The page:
How do you cite the same source multiple times in Chicago?

How do you cite the same source multiple times in Chicago?

When you are referencing the same source in two (or more) footnotes the second and subsequent references should be entered as “Ibid.” and the page number for the relevant footnote. Use “Ibid.” without any page number if the page is the same as the previous reference.

How do you footnote the same source multiple times?

When citing the same source in multiple footnotes one after the other, cite the source in full the first time, and then use the abbreviated form for all subsequent citations until another source is cited (p. 759-760).

How do you cite the same thing multiple times?

How do I cite the same source many times?Use a shortened form of the citation. Let’s say you wrote a footnote (or endnote) for this book after you quoted from page 32: Cite the page number in the text. Let’s go back to your first citation of The Name of the Wind, where you cited it in full: Use an abbreviation. Use ibid.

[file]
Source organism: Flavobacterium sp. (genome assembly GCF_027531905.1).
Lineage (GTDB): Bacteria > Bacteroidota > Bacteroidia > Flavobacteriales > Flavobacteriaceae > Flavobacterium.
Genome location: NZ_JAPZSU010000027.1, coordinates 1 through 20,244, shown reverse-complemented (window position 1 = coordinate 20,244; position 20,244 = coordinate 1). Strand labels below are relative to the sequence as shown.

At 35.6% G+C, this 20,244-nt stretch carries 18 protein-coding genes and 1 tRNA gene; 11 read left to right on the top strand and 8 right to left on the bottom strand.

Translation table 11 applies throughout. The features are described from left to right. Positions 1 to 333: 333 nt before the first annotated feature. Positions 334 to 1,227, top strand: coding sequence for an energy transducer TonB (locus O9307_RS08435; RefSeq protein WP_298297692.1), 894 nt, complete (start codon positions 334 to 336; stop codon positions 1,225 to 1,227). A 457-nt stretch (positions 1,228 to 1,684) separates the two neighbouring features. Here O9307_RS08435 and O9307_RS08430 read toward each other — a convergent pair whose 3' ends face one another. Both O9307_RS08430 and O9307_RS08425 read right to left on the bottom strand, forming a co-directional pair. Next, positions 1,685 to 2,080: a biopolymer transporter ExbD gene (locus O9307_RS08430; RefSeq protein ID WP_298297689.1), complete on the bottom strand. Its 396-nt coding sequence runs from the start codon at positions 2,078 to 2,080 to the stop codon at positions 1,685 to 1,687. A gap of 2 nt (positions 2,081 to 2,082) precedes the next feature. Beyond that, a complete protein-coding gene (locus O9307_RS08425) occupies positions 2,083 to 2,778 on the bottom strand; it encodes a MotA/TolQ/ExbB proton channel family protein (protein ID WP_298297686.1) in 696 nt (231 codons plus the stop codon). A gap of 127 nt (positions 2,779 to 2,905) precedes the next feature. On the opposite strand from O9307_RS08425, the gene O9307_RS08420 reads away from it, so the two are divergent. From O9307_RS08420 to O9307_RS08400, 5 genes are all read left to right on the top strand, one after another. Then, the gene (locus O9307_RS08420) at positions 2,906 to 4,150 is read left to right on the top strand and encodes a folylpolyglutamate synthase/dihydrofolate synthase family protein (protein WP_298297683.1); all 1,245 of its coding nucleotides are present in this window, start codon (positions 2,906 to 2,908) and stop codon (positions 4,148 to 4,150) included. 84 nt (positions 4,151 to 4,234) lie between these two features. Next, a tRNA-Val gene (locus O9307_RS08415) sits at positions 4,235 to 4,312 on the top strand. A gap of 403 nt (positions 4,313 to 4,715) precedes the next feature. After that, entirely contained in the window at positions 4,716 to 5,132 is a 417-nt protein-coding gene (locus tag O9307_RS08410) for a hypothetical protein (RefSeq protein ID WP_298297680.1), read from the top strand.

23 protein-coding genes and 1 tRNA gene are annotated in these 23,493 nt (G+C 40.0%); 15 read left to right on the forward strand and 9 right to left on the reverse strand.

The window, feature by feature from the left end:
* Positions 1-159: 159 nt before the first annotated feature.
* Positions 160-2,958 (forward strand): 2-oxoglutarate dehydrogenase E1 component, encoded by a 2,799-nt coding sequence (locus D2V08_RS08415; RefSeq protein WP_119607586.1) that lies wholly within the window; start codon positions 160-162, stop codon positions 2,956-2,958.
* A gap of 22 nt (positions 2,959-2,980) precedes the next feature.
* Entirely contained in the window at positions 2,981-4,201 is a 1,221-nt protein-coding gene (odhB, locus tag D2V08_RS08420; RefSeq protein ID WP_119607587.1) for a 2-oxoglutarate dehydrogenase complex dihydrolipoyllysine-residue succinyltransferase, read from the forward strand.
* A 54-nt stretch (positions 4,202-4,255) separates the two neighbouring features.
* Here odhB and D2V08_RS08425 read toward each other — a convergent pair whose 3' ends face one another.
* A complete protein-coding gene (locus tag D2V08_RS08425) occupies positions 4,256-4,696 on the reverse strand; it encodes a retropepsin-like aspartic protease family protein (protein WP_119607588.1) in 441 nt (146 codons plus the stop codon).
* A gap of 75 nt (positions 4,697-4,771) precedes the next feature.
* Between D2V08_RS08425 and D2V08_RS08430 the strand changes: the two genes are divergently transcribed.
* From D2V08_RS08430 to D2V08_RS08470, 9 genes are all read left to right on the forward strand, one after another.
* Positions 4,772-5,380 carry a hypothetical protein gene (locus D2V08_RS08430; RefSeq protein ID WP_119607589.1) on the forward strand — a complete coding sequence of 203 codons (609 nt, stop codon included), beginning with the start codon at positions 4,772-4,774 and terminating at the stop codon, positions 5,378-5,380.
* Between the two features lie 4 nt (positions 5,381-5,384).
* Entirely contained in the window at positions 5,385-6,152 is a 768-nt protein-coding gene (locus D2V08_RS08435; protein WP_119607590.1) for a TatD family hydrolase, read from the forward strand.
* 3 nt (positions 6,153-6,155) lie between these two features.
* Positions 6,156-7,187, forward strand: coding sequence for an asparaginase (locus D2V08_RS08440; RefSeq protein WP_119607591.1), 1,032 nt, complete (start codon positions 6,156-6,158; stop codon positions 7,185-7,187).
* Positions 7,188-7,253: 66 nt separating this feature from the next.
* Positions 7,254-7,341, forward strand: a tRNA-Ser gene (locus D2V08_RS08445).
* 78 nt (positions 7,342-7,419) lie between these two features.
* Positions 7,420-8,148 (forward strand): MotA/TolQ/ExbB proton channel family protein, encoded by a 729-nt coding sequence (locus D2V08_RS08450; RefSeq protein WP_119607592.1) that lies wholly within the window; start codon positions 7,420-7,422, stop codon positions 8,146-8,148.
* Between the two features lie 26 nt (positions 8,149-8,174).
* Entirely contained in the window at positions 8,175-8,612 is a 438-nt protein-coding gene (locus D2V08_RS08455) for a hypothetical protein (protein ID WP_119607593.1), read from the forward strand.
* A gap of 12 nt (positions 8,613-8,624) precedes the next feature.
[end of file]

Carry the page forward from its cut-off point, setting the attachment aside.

Do you have to cite after every sentence in Chicago?

Q. When doing footnotes, do you put a footnote after every sentence, even if two or more consecutive sentences are from the same source and same page? Footnotes should be placed where you need them, not according to a rule. Whenever you can imagine the reader asking “Says who?” you should add a note.

How often should you cite?

Many students think it’s acceptable to cite a source once at the end of a paragraph, but to make clear where your information came from, you need to cite much more often than that. You need to cite every time you’ve used words, ideas, or images from a source.

How old should your sources be?

A good rule of thumb is to use sources published in the past 10 years for research in the arts, humanities, literature, history, etc.

Is having too many references bad?

some people consider that more references is good, because it gives the reader a wider perspective into the issue, and some people consider it a bad practice (in old times because it wasted paper, but nowadays mainly because it obscures the more valuable information inside a long wall of text).